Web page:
Bruce, I would suggest trying both and see if there’s any difference. Couple of weeks ago I had taken darks and had some issues I thought might be related to them, so I shut them off and just relied on the DPR tool. It worked so well that I don’t take darks anymore with the Ultrastar C. Last night though my mono Ultrastar had some amp glow, so I need to take a couple of darks to remove it. The DPR won’t remove amp glow. I think I’m not getting the green stars anymore, but I need to run more tests to be sure. It’s really nice not having to take darks. The reddish halo is something Paul was aware of and was working on a fix. Hope he shows up soon. Don
  7. Some colour issues with SLL 3.3

    Hi Jim, The green stars are caused by the defective pixel removal tool being enabled. Sometimes I use the tool and don’t get the green stars, but have yet to figure out what I did. You can disable the tool and use darks, but some strange artifacts may show up depending on the object. I think Paul was aware of the other problem you see, but he doesn’t appear to be active here recently. I hope he’s just busy with summer activities and gets back soon. I think we all miss his help and support. Don
  8. EAA first light with new kit

    What Rob wrote is correct and I suspect that the dust is on the Ultrastar's protective window over the sensor. Try a blast of compressed air and I bet some will disappear. Stubborn ones may need a soft touch of a cotton swab. If you use a can of compressed air, make sure to clear it of any propellant before shooting the camera. If you use any cleaner such as alcohol, be very careful not to get any between the window and sensor. I really doubt these are from the corrector or primary mirror. You probably would not see them. Don
  9. EAA first light with new kit

    Very impressive, AKB! Are you using Paul's SLL? Don
  10. Everyone is welcome to come. Let me know if you plan anything. I will happy to help you view the best skies in the world.
  11. The dark skies of Hawaii on Mauna Kea at 9200' help, too. Don
  12. 7x30s Capture of M83 and two small galaxies close by to the left of M83. Well, maybe not so close by. They are PGC724525 and PGC48132, and are 650mly and 670mly away, respectively. M83 is a mere 16mly away. Used a CPC1100HD at F5 and an SX Ultrastar C camera with Paul Shears' excellent Starlight Live software on a Macbook Pro. Capture was made while live viewing and broadcasting on NSN this past June 27th. No post processing was used.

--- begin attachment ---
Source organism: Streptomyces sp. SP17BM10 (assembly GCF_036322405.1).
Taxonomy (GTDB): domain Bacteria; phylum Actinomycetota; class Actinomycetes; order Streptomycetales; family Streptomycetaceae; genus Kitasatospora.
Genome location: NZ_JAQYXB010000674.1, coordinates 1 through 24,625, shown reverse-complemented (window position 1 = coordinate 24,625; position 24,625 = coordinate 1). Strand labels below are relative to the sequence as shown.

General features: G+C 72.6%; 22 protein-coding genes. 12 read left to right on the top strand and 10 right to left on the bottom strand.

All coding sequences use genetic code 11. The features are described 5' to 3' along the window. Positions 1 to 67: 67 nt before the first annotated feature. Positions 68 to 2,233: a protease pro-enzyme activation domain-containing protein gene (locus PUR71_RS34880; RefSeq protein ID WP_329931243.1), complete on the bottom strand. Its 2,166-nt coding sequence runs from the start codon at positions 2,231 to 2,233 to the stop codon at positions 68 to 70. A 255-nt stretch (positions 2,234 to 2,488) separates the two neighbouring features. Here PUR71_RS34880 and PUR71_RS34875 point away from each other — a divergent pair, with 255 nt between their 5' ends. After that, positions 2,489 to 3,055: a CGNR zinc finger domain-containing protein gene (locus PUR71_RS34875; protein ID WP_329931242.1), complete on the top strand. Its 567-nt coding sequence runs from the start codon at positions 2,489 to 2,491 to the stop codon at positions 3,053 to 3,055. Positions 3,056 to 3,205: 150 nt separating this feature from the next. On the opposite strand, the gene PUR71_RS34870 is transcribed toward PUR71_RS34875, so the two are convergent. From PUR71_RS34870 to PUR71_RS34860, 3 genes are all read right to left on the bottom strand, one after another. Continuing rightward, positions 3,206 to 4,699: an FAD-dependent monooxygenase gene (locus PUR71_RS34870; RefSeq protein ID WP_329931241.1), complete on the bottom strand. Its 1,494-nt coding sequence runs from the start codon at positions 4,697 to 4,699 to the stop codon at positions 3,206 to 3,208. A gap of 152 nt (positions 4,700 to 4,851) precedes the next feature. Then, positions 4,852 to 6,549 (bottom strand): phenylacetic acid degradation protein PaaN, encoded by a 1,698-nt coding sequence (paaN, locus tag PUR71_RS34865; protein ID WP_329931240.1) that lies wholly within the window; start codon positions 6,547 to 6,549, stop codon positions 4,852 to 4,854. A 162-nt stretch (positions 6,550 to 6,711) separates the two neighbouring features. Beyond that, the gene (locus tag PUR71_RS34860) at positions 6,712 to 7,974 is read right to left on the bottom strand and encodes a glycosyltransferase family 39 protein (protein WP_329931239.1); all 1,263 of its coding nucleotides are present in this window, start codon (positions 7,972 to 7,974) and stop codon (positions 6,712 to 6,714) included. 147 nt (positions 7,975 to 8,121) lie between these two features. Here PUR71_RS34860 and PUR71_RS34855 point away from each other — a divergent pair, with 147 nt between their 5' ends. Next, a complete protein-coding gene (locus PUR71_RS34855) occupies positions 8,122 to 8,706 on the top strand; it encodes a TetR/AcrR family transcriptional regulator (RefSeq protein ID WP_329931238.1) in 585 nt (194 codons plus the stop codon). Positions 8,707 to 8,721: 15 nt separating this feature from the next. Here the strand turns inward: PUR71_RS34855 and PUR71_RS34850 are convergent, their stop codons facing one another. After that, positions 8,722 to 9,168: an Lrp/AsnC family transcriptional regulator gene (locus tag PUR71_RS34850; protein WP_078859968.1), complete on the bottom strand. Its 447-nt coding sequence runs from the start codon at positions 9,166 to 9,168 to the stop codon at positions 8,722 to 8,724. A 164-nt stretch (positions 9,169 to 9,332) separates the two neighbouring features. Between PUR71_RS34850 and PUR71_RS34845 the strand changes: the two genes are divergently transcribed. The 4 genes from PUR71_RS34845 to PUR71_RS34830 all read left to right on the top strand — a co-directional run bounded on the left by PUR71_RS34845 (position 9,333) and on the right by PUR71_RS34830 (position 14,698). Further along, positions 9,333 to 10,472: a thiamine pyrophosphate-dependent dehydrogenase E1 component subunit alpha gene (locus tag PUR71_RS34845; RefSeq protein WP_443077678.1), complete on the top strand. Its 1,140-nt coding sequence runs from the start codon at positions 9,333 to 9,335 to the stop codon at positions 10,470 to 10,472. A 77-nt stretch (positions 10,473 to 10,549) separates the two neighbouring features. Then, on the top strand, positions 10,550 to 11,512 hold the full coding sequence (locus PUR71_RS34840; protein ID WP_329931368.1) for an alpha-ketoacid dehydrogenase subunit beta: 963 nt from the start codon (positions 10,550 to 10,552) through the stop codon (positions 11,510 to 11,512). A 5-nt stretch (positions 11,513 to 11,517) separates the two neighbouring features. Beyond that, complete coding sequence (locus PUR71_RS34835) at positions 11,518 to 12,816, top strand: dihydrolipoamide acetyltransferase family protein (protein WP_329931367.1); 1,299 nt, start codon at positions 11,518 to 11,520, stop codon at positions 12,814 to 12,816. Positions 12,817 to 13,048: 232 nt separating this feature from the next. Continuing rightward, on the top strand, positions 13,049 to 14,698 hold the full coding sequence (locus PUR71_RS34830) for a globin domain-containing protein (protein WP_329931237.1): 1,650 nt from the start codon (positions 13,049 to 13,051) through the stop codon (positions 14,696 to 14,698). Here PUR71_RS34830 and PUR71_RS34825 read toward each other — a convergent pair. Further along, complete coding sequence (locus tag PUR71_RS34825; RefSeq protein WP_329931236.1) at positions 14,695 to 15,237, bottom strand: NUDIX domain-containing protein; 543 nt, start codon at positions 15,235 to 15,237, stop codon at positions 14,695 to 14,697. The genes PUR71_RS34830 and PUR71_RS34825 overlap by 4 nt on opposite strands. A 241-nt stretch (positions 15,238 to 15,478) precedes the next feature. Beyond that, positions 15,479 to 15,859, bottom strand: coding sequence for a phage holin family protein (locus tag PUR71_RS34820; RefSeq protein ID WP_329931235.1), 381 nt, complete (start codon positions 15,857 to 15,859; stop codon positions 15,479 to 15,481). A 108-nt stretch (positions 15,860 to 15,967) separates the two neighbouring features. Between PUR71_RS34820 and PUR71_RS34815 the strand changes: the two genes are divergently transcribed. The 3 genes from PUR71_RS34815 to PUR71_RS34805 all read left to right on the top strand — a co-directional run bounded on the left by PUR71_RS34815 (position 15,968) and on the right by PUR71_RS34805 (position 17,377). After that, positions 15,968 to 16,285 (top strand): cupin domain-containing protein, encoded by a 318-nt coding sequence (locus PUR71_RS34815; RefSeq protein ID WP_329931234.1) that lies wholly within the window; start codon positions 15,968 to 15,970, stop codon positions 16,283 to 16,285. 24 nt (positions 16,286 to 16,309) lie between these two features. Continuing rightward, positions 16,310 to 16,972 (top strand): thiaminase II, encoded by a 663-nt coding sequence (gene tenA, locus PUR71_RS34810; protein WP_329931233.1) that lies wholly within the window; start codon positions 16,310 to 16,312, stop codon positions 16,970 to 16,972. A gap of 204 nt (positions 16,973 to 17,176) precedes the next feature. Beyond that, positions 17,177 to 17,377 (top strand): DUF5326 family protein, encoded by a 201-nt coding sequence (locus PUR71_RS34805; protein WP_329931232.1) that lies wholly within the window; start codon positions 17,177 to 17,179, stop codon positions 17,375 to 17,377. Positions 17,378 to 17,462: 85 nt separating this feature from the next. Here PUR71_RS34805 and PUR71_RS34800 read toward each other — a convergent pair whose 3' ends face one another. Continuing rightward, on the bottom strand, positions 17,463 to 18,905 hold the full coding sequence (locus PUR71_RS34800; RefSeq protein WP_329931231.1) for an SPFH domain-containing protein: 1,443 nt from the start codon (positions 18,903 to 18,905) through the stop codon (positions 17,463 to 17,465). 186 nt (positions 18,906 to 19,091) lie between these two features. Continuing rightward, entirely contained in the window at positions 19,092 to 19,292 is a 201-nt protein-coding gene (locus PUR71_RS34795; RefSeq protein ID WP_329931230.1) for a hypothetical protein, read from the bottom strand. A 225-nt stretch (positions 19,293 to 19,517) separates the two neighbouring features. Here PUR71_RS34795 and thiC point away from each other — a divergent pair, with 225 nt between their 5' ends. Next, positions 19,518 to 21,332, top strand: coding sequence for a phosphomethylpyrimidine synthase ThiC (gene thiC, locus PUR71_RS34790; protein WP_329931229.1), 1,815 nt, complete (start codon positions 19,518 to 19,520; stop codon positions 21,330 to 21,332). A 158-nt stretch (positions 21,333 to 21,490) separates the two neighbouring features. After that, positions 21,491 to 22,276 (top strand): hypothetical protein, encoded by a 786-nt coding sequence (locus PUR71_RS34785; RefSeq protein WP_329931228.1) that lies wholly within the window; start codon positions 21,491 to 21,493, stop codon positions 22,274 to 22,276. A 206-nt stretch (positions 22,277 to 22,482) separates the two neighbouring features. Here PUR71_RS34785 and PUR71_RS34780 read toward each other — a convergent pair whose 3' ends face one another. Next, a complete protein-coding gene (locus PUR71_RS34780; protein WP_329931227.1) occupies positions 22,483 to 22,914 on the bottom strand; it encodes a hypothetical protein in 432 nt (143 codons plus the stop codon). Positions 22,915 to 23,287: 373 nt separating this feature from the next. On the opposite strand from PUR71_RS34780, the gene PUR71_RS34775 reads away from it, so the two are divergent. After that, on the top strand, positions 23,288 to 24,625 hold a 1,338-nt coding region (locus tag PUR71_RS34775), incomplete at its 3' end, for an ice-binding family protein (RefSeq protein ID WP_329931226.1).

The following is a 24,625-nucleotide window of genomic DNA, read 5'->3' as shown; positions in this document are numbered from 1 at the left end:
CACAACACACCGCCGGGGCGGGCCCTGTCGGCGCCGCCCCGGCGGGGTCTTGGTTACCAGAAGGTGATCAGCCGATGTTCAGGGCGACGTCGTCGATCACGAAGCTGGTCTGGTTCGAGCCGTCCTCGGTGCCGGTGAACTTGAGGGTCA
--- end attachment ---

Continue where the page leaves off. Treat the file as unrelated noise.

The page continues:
13. F6.3 FR

    Elrico, I think what's important is that you get the FOV and image scale that you want. That will be a function of your sensor size (11mm diagonal for the Infinity) and effective focal length. Try to get 105mm from the back of the focal reducer to the sensor. With an SCT, you can screw the FR directly to the rear threads of the scope. Test it out and put the image in astrometry.net and get the FOV. Once you get that, there are programs that will give you the focal length you have based on the sensor size. In any case, if it gives you the image scale you want then you have a winning setup. If you want something wider (shorter FL), you need more spacing, and if narrower (longer FL), less spacing. The wider you go, the more likely you will run into aberrations and vignetting. Hope this helps. Don
  14. F6.3 FR

    The calculator has an input for scope to FR spacing. Are you saying it's not accurate or has the calculator been updated? Don
  15. F6.3 FR

    Elrico, Here's a handy calculator that will give you a starting point for focal reducer spacing. For the 9.25 SCT use the moving mirror equation. http://www.wilmslowastro.com/software/formulae.htm#FR I get 105mm for no spacing between the FR and scope. If the FR is spaced out from the scope, the effective focal length changes because the mirror moves for focusing. You can also try different spacings to get different focal reductions. The 105mm should give you f6.3. Don